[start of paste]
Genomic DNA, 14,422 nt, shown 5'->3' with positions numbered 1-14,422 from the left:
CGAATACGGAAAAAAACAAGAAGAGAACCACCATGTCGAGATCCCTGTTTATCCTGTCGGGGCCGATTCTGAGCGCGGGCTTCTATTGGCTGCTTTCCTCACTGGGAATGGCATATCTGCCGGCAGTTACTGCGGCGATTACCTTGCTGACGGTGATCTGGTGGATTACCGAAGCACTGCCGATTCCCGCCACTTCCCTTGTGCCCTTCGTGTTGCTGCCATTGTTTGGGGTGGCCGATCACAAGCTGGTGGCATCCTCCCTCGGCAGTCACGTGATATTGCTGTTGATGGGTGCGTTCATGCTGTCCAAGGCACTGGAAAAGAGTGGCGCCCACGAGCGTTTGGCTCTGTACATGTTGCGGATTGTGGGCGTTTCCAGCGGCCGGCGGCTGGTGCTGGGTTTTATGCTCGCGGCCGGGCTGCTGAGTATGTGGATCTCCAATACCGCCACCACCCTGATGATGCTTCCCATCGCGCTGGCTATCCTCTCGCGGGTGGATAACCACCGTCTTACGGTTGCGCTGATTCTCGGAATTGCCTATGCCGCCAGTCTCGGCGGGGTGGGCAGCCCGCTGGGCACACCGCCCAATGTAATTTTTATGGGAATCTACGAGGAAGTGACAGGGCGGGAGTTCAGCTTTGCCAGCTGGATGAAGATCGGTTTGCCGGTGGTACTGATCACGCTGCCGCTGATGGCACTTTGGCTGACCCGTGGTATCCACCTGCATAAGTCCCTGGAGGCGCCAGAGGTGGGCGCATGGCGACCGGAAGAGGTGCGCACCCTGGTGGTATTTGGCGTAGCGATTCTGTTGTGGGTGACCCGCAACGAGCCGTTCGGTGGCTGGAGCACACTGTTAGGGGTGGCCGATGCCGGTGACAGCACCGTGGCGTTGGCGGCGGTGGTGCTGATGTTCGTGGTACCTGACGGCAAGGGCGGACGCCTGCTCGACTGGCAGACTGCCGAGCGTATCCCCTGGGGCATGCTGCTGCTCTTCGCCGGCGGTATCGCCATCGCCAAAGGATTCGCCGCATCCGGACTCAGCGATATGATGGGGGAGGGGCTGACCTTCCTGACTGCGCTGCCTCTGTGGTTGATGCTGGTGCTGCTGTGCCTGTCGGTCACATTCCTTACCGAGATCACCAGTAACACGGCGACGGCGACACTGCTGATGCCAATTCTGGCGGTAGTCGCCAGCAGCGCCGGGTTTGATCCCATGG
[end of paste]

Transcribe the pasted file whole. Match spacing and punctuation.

Genomic DNA, 14,422 nt, shown 5'->3' with positions numbered 1-14,422 from the left:
CGAATACGGAAAAAAACAAGAAGAGAACCACCATGTCGAGATCCCTGTTTATCCTGTCGGGGCCGATTCTGAGCGCGGGCTTCTATTGGCTGCTTTCCTCACTGGGAATGGCATATCTGCCGGCAGTTACTGCGGCGATTACCTTGCTGACGGTGATCTGGTGGATTACCGAAGCACTGCCGATTCCCGCCACTTCCCTTGTGCCCTTCGTGTTGCTGCCATTGTTTGGGGTGGCCGATCACAAGCTGGTGGCATCCTCCCTCGGCAGTCACGTGATATTGCTGTTGATGGGTGCGTTCATGCTGTCCAAGGCACTGGAAAAGAGTGGCGCCCACGAGCGTTTGGCTCTGTACATGTTGCGGATTGTGGGCGTTTCCAGCGGCCGGCGGCTGGTGCTGGGTTTTATGCTCGCGGCCGGGCTGCTGAGTATGTGGATCTCCAATACCGCCACCACCCTGATGATGCTTCCCATCGCGCTGGCTATCCTCTCGCGGGTGGATAACCACCGTCTTACGGTTGCGCTGATTCTCGGAATTGCCTATGCCGCCAGTCTCGGCGGGGTGGGCAGCCCGCTGGGCACACCGCCCAATGTAATTTTTATGGGAATCTACGAGGAAGTGACAGGGCGGGAGTTCAGCTTTGCCAGCTGGATGAAGATCGGTTTGCCGGTGGTACTGATCACGCTGCCGCTGATGGCACTTTGGCTGACCCGTGGTATCCACCTGCATAAGTCCCTGGAGGCGCCAGAGGTGGGCGCATGGCGACCGGAAGAGGTGCGCACCCTGGTGGTATTTGGCGTAGCGATTCTGTTGTGGGTGACCCGCAACGAGCCGTTCGGTGGCTGGAGCACACTGTTAGGGGTGGCCGATGCCGGTGACAGCACCGTGGCGTTGGCGGCGGTGGTGCTGATGTTCGTGGTACCTGACGGCAAGGGCGGACGCCTGCTCGACTGGCAGACTGCCGAGCGTATCCCCTGGGGCATGCTGCTGCTCTTCGCCGGCGGTATCGCCATCGCCAAAGGATTCGCCGCATCCGGACTCAGCGATATGATGGGGGAGGGGCTGACCTTCCTGACTGCGCTGCCTCTGTGGTTGATGCTGGTGCTGCTGTGCCTGTCGGTCACATTCCTTACCGAGATCACCAGTAACACGGCGACGGCGACACTGCTGATGCCAATTCTGGCGGTAGTCGCCAGCAGCGCCGGGTTTGATCCCATGG